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Using Quicken QIF Files
If you use a personal finance program to track a savings, checking or credit card account, you probably already know that you can often download transaction data from your financial institution's website and import the transactions into your program. There are four major formats for these transfer files: CSV, QIF, OFX and QFX.

Quicken's principal competitor used to be Microsoft Money. When Microsoft discontinued the program, they released a final "Sunset" version which eliminated the registration and online product authentication parts of the program. Anyone can now install it for free. Money supports qif and ofx imports.

Quicken versions prior to 2005 support qif imports. Later Quicken versions only support qfx.

Quicken 2004 imports QIF transactions.

Quicken 2006 does not support QIF.

Note: Quicken has gradually added copious bells and whistles to the program, tracking much more than just bank accounts and credit cards. Quicken can track every aspect of your financial health, from stocks and bonds to real estate and business income. They'll even track your net worth – if you're willing to give Intuit every bit of your complete financial profile. If you're okay with that, a current Quicken version may be attractive to you, and this whole discussion is moot.

If all you want, however, is a program to help manage simple bank and credit card accounts, an older Quicken version will be much more straightforward and easier to use.

A Google search will turn up a wide variety of freeware programs that also support csv, qif, and ofx imports. Note these Quicken competitors can also use qfx imports and simply ignore the superfluous license control tags. So if your program only imports ofx and your web portal only exports qfx, you should be able to get by with simply renaming the download file's .qfx extension to .ofx.

The web portals of banking and credit card websites may offer to export transaction data in one or more of these formats.

Drop your downloaded csv/qfx/ofx files into the same folder as the .cmd scripts.
To help convert ofx, qfx, and csv files to qif format, I have created a couple small scripts and bundled them in a downloadable zipfile. Download, extract the "QFX-to-QIF" folder from the zipfile, and place it on your desktop or someplace readily accessible.

To convert qfx/ofx to qif:
  1. Download your bank or credit card transaction history from your financial institution's web portal in qfx or ofx format. (Note some companies may refer to qfx as "Quicken 2010" format.)

    Remember, qfx and ofx are essentially identical. The only differences are some license control tags which qif is going to discard anyway, so the same procedure can be used to convert both qfx and ofx files.

  2. Add the downloaded files to the "QFX-to-QIF" folder.

  3. Double-click the "CONVERT OFX-QFX FILES TO QIF.cmd" file to convert all the qfx and ofx files in the folder to qif files.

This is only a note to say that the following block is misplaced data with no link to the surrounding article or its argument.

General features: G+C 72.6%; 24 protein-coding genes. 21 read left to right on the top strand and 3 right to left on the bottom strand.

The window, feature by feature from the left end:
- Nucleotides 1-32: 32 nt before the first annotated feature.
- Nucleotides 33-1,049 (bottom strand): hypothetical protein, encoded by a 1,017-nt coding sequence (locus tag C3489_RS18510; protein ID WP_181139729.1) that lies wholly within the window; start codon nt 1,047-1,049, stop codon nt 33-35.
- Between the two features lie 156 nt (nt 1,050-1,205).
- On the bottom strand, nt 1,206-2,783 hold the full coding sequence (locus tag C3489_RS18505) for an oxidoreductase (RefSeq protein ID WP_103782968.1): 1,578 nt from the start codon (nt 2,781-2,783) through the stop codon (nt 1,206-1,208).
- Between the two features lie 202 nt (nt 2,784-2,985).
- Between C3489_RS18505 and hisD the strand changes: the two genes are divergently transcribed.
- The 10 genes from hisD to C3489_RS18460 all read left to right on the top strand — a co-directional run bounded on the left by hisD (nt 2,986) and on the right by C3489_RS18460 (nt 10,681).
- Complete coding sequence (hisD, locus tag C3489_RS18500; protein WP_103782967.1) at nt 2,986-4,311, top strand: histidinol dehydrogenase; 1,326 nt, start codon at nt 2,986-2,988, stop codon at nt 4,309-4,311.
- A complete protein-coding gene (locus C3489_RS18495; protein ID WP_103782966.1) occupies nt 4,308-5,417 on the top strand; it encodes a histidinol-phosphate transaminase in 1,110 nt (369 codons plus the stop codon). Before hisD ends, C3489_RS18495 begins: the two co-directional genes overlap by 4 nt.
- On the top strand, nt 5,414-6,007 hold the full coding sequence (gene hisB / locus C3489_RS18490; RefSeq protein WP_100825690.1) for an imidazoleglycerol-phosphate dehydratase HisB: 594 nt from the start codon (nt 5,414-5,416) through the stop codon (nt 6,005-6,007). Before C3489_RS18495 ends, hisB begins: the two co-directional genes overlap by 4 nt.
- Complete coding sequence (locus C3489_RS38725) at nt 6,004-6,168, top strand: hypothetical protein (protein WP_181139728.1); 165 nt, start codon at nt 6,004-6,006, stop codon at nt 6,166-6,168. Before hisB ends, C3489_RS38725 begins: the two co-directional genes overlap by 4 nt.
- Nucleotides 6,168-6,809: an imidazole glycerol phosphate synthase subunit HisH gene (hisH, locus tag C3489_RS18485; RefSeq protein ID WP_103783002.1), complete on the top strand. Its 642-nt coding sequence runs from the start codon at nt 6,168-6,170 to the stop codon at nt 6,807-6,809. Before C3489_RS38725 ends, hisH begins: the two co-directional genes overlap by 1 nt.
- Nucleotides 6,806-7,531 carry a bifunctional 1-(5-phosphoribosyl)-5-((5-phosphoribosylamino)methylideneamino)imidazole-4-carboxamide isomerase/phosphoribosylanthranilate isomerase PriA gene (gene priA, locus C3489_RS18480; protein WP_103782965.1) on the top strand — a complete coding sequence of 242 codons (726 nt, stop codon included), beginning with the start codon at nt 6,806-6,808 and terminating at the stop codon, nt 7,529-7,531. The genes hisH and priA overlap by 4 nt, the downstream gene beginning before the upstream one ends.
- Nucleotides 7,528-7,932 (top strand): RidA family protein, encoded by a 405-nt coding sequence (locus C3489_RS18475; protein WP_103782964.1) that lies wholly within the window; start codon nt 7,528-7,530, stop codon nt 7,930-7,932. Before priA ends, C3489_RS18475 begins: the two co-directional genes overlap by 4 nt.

Import the qif files into the corresponding accounts in your personal finance program.

To convert csv to qif, you'll first need to download and modify the csv file. The major problem with csv files is that there is no agreed upon standard. However, by judiciously modifying the csv file to conform to a unified standard, a script can be written to that standard that will convert the csv file to qif format.
  1. Download your bank or credit card transaction history from your financial institution's web portal in csv format.

  2. Modify your csv files as follows:

    • use the following column names: Date, Amount, Cleared, ChkNum, Payee, Category, Memo

    • The qif format spec is pretty spartan and doesn't allow for much more than that, so if your csv contains extra columns they should be dropped because they won't be imported anyway.

    • The conversion script will read only the first seven columns, so while it's recommended to delete extraneous columns, if you do keep any at least move them to the right of column 7.

    • Labels of any extraneous columns must not contain any of the protected names (e.g., "Posting Date" or "Debit Amount" will conflict with "Date" or "Amount").

    • If the csv file contains separate "Credit" and "Debit" columns, they should be combined into a single "Amount" column, with positive numbers denoting credits and negative numbers denoting debits.

    • Amount entries should be formatted as numbers without commas or '$' prefix.

    • Date entries should be formatted as mm/dd/yyyy.

    • Payee, Category, or Memo entries may be edited in the csv lines if you wish. Categorizing transactions can be done in Quicken, but it may be easier to do in Excel while still in csv format.

  3. After saving the modified csv file, open it in Notepad (or any other text editor) and rescan to make sure there are no quotation marks. Quotation marks are often a sign there is a comma in an entry somewhere. But the csv spec reserves commas as field delimiters, so extra commas can confuse the conversion script.

  4. Add the modified csv files to the "QFX-to-QIF" folder.

  5. Double-click the "CONVERT CSV FILES TO QIF.cmd" file to convert csv files to qif.

  6. Edit each qif so the first line is either "!Type:Bank" or "!Type:CCard" (without quotes). The csv files contain no information about whether the transactions correspond to a bank account or credit card account, so the script can't determine which to insert. Before importing into Quicken you must edit the first line of the converted qif file to indicate the Type of account.
Import the qif files into the corresponding accounts in your personal finance program.

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last revised: 03/04/2022

Valid HTML5 author: Dan Goodell